Orange Tree in my daughter's backyard, Jacksonville, Florida, March 2013.
John Hamilton Morgan’s 1885 trip to Jacksonville and St. Augustine, Florida is posted on my blog here.
Historic 1893 picture of Jacksonville, Florida from Wikipedia.
Spring Break this year found me with family in Florida driving to St. Augustine. There we drove across the inner coastal waterways and the Matanzas River atop the Bridge of Lions. At Anastasia Island we climbed 140 feet above the city to the top of the Historic St. Augustine Lighthouse. When John Morgan first climbed to its top in 1885 it was fairly new, having been built in the 1870s. The present restored lighthouse, 1876 keeper’s house, gardens, and a play area, make it a pleasant site.
After I returned home and again read through Great Grandfather Morgan’s account of his January-February 1885 trip to Jacksonville and St. Augustine, Florida, I was amazed at how similar our trips were. I was accompanied by six other family members, including a six-year-old who couldn't bear to climb clear to the top because of the SPACE between each step. John Morgan was accompanied to the lighthouse with his brother-in-law Nicholas Harmon Groesbeck, and friend Henry Dinwoody from Utah.
St. Augustine, Florida Lighthouse, March 2013
From John Hamilton Morgan’s Journal
January 31, 1885 [traveling by train]
Arrived at Jacksonville, Fla. At about 7:30 a.m. and went to the Grand View House. Raining considerably during the morning. At noon cleared off and was warm. We visited the principal point’s of interest about the city, including the vegetable and fish markets, public, and business street, museum, etc. Crossed over the river and visited Ex-Gov. Reid’s orange orchard eating oranges that we picked ourselves. Very many northern people here for the winter. Flowers are in bloom, oranges hang on the trees, on the side-walks, and in almost every yard. [Note: Most especially in my daughter’s present Jacksonville back yard.]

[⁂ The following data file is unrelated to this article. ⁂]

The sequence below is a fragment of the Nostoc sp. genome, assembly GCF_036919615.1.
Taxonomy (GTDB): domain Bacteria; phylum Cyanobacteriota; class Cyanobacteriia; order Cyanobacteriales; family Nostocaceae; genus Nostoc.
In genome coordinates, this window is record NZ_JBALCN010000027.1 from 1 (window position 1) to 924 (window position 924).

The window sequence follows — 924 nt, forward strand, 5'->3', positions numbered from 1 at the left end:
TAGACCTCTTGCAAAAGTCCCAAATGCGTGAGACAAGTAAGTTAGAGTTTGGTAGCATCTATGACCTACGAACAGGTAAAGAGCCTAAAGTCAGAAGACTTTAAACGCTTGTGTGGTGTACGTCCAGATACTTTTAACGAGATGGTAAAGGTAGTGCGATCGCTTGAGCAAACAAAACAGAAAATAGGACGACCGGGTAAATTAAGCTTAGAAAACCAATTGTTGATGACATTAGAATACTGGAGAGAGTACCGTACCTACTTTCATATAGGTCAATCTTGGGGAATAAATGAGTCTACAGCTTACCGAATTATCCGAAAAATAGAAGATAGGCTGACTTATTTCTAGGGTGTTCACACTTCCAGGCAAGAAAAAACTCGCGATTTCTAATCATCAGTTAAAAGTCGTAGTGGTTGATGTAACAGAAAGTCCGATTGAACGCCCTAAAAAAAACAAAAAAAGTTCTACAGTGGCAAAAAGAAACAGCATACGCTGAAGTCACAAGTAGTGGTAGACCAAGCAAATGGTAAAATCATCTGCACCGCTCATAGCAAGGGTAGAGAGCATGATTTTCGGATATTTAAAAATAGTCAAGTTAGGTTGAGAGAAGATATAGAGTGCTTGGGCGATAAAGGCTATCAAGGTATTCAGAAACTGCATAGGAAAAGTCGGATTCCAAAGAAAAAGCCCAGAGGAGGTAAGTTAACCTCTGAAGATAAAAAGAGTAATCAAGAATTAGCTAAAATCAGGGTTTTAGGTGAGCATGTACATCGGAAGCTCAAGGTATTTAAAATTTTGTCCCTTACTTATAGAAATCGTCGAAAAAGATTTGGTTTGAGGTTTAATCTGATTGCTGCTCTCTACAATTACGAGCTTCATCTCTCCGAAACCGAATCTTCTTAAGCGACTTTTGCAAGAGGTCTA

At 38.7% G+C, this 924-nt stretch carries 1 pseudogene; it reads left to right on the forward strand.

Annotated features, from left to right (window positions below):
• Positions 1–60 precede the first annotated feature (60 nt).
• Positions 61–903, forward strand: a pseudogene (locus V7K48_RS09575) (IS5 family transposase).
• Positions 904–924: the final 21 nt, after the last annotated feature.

The original bridge to Anastasia Island, before The Bridge of Lions was built. from Wikipedia
Took train at 9 a.m. for St. Augustine arriving there at 10:20. It is the oldest city in America, inhabited by Europeans. Here Ponce de Leon landed. In 1565 Pedro Menendez de Aviles landed and took possession in the name of the Spanish King. Many old buildings are still standing, erected 300 years ago, of a conglomerate called Coquina composed of sea shells and land. During the day we visited the Atlantic Beach and gathered some shells. Crossed the Mantauzas River in a sail boat. Attended U. S. Military Dress Parade. Visited some orange groves, the old Fort San Marco, the cathedral, Plaza, City Gates, etc. N. H. G., H. D., [ Nicholas Harmon Groesbeck and Henry Dinwoody] and myself remained all night at the Cleveland House.
St. Augustine Lighthouse Stairway to the top!
The times are changed. Our mode of transportation and communication are light years apart, but the thrill of standing atop that lighthouse and taking in the view can’t be too altered. With my daughter beside me, “where we had a splendid view of the coast,” I was thrilled.
View from the Lighthouse top, March 2013.
John Hamilton Morgan Journal, Special Collections, Marriott Library, University of Utah, Salt Lake City, Utah.